How to Build a Deck - Backyard Boss
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How to Build a Deck

Does anything represent summer more than an afternoon chilling on the deck? Maybe there’s a BBQ going, and people are enjoying their favorite beverages while a lazy afternoon slips on. As I sit here, hiding from a cold Southern Hemisphere winter, I’m counting down the days to a languid afternoon on the deck.

A deck is essentially an outdoor room. It adds to the living footprint of the building while increasing the value of your home. It may seem like a huge project best fit for the pros, the truth is, you could build one, even if you have no experience. With the right tools and a step-by-step guide on how to build a deck, you’ll be happy to find out that it’s not such a big undertaking after all. If you need some inspiration to get the ideas flowing first, check out these wooden deck ideas.

A quick note: I’m going to show you two things in this post. How you should build a deck, and how I built my deck. Since every project is different, keep in mind that you don’t have to do exactly what I did. Instead, make sure that your deck suits your style. 

Things You Need

Collection of tools on deck
Image credits: Michael Harris

First, gather all the tools and materials you’ll need. As a lot of the materials I used were salvaged, most of them are not standard for decks. But as you’ll soon find out, this isn’t a problem, and my deck performs exactly as it should.


  • Posts (mine are round, 5 inches thick)
  • Framing timber. I used 152mm (6 inches) wide joists. The width of your joists is determined by their span, and the span is determined by the size of your deck.
  • Coach screws/lag bolts. You can use either. I used coach screws, half an inch thick and 6 inches long.
  • Washers
  • Joist hangers
  • Decking boards
  • Decking screws
  • Spacers (more on this in Step Seven)
  • Optional: nail-in anchors, ready-mix concrete


  • Saw (I used a jig, but whatever you have available should do the job).
  • Drill
  • Drill bits
  • Speed square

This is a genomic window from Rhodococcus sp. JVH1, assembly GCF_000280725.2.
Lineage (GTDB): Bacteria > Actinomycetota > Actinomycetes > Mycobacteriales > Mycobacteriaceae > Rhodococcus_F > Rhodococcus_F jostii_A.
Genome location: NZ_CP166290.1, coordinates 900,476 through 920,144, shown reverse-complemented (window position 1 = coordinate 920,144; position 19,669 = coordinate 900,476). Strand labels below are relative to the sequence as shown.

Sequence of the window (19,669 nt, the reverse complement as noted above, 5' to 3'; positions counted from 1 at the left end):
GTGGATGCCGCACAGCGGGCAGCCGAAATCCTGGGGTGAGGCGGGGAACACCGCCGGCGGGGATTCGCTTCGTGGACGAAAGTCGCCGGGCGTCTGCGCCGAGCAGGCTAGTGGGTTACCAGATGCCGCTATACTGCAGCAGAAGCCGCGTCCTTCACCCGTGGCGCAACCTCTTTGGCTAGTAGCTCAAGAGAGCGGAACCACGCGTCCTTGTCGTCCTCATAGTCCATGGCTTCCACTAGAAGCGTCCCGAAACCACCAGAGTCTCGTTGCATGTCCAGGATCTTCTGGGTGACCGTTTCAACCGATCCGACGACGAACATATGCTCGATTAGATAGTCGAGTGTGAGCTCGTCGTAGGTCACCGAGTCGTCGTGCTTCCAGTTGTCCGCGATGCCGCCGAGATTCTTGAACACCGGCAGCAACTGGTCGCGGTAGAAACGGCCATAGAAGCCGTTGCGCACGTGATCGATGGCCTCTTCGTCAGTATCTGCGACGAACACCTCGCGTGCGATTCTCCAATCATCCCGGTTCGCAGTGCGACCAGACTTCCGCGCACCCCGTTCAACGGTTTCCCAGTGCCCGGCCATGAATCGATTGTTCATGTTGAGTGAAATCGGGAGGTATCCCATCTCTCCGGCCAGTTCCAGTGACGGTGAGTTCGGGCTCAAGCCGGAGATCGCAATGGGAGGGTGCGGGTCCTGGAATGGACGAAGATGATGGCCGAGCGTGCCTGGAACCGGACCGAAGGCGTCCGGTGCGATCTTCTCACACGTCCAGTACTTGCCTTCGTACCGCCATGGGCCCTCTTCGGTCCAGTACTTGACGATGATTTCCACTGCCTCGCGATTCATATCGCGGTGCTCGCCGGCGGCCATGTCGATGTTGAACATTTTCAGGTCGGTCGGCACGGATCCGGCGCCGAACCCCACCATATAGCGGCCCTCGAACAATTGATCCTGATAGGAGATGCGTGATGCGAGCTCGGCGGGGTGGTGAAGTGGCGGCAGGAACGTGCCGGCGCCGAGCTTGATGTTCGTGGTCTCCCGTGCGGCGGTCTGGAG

• Sharpie
  • Tape measure
  • Wrench
  • Screwdriver or impact driver
  • Level
  • An extra set of hands
  • Builder’s string

Floating Or Fixed?

Before we even get into the planning phase of your deck, you need to consider how it will be attached to your house. You could build a floating deck, which rests on posts in the ground and is not fastened to the building at all.

You could also attach the deck to the building with something called a ledger board. The choice is yours, and both options are easy enough for the average DIY’er. I built one of each so that I could show you both options.

Step-by-step Guide: How To Build A Deck

Before you get into the step-by-step instructions below, you need to plan your deck out. It might seem like an unnecessary step, but trust me when I say that drawing a plan up will save you time and money. It’s a crucial step in getting the right dimension materials that you’ll need for your deck.

Also, consider the height of the deck. If it’s fixed, do you need it to be flush with the interior floor level? Do you want it one step up from the regular ground level? Remember to include the thickness of the final decking boards in your calculations. These are all things to consider, and this is the time to make those decisions.

It’s also a good idea to accurately mark out the area where your deck will be. Make sure the dimensions are as close as possible and that all the corners are right angles.

Step One: Dig

Red and blue spade in the dirt
Image credits: Manfred Richter via Pixabay

Disclaimer: I managed to skip steps one and two. I attached my deck to the posts that were originally part of a stable. Each situation will be different, so be ready to adapt to whatever comes your way. That’s the fun part about DIY: things rarely go according to plan.

Like any big project, you have to go down before you can go up. Because you planned out your deck so nicely in the step above, you know exactly where the corners of your deck are going to be. And this is where you dig. If you’re building a floating deck, you need a hole in each corner. If you’re building a fixed deck, only the corners furthest from the house.

Your hole should be at least a few feet deep and a foot or two wide. It will become the foundation for your deck, so spend some time digging deep holes. You may need extra support posts along the length of your beams. Ask your timber specialist what the recommended unsupported span is of the thickness joists you choose.

Step Two: Set Your Posts

Round post with bubble level
Image credits: Michael Harris

Once you’re happy with your holes, it’s time to set your posts. I like to drop a big stone, brick, or piece of rubble in the bottom of the hole for my post to sit on. There’s some belief that this prevents termites, but I do it because it distributes the weight of the deck more effectively, lifts the wooden post of the native soil, and makes setting the post easier.

You’ll need an extra set of hands here. Get the post roughly into place while the other person mixes some concrete. I use the ready-mix concrete packs from my local hardware store so that I don’t have to worry about dry material ratios. Just add water.

While one person holds the post roughly vertical, the other person can fill the hole with concrete. Once the hole is full, use the level to make sure that the post is exactly plumb. You will have some wiggle room for a few minutes after you pour the fresh concrete to make minor adjustments to the post.